“Josh is a veteran member of the sprint and jump groups. In his role as captain, Josh leads with a commitment to the team’s traditions as well as an enthusiasm for the sport,” wrote Head Coach Rebecca Hession in an email to The Phillipian.
Thomas first got involved in track by joining Boys Indoor Track & Field his Lower year because he needed a winter sport. After taking a liking to it, he continued running during the outdoor season. Now, as Captain of outdoor track, Thomas feels that his biggest responsibilities are to bring up people’s spirits and maintain a positive outlook.
“I think my biggest responsibility as Captain is setting the tone and rhythm for the team. I constantly try to bring energy to practice, warm-ups, and meets—even if I’m not having the best day. I think it is important that even if I do poorly in a race or a fault on a throw or jump, that I continue to bounce back from it and push myself,” said Thomas.
According to sprinter Zach Moynihan ’21, Thomas himself is a constant source of energy and enthusiasm and he leads by example as the first leg in the 4×100-Meter Relay and a thrower.
“Josh is a forceful leader who always knows how to inspire the team and rally everyone behind each other. From practice warm ups to meet day, he’s always making sure that we put in all we have to perform at our best,” said Moynihan.
He continued, “Josh is our first leg for the 4×100-Meter Relay. This is a leg that has the added pressure of getting a good start out of the blocks. It’s inspiring to see Josh not only take on that added pressure but also perform so well each week. Josh also throws, which goes to show you just how much he adds to so many parts of the team.”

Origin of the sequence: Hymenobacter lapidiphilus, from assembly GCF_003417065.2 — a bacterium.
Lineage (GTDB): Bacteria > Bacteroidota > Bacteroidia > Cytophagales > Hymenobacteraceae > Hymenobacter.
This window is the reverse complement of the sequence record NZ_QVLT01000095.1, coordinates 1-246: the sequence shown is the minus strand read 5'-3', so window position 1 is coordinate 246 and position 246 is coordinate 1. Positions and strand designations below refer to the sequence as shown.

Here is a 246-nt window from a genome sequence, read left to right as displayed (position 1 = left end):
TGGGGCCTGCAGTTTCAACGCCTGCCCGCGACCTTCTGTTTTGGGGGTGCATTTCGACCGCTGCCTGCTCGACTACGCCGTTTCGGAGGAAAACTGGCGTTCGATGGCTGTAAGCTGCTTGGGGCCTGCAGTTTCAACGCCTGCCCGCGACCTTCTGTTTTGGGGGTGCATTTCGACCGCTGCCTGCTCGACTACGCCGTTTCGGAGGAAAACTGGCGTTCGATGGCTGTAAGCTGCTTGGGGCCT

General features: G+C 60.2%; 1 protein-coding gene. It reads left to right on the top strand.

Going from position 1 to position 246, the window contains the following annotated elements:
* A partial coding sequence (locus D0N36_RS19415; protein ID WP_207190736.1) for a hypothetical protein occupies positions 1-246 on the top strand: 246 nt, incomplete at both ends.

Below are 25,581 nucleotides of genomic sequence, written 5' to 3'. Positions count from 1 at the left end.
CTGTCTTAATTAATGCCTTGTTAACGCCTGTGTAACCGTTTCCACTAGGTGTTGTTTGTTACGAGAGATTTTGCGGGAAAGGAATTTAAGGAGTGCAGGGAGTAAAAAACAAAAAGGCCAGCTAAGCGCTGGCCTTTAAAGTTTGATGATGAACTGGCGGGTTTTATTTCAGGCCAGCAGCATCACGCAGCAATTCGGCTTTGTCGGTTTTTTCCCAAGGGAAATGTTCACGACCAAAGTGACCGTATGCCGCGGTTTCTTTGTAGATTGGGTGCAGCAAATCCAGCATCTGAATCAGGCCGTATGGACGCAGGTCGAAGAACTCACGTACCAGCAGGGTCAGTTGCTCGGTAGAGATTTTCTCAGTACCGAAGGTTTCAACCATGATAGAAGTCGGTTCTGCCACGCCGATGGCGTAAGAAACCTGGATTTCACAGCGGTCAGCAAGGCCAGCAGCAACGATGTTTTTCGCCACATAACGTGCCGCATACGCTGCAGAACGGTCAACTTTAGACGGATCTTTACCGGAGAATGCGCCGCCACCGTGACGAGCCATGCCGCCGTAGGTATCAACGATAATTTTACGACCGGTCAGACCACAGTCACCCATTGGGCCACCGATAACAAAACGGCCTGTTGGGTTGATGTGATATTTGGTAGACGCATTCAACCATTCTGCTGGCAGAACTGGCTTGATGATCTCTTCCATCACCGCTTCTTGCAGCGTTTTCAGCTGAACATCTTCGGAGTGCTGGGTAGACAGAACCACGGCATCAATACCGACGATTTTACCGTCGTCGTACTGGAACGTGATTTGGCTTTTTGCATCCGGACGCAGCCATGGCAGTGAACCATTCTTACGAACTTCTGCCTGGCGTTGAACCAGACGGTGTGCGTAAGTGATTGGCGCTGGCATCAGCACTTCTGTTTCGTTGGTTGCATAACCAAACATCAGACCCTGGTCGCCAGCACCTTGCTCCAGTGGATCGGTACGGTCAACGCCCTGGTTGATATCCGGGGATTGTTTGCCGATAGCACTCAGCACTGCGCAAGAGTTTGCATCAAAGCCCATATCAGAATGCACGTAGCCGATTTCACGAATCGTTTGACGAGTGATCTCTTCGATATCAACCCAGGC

According to Andover Girls Track & Field Captain Serena Liu ’19, Thomas is always striving to achieve personal goals, which inspires his teammates.
“I think he really leads by example, which is what I admire most about him. He doesn’t have to verbally say that he’s working the hardest out there, but he shows it by coming to practice and then working towards his goals,” said Liu.
Alex Fleury ’20 believes that while Thomas focuses on sprints and jumping, he not only motivates those with whom he trains and competes, but he notices how Thomas’s influence affects the entire team and people who train for all events.
“I mainly see his effect on other people. When I see the sprints, that’s where you see the effect. As he reaches out to the distance people at the meet, it’s not really something you would expect from somebody who stays in sprints, but it’s something you would expect from a captain, and that’s what Josh does,” said Fleury.
In addition, Thomas seeks out opportunities to help the team in any way he can, according to Fleury.
“[T]he people in the sprints are really close to him… and they understand everything that he does for the team. When he’s not running his sprints, he’ll go to the jumps and the hurdles and help out with the hurdles, just try to get involved in any way possible because sometimes it’s hard if you’re a sprinter because you’re mainly focusing on sprinting at practice, and it’s hard to interact with everyone else, but he does a great job reaching out and doing his best to connect everybody on the team,” said Fleury.
Moynihan sees the team as a unit rather than a variety of smaller sects because of Thomas’s inclusivity and the standards he sets for himself.
Moynihan said, “Josh sets a really high standard for not only himself but also for every member of the team. I think this is how he manages to pull everyone on the team together, which is not an easy thing to do because we have such a large group. As a result, I’ve come to see the track team as less of a bunch of different event groups and more of a combined and supportive group united towards a common goal.”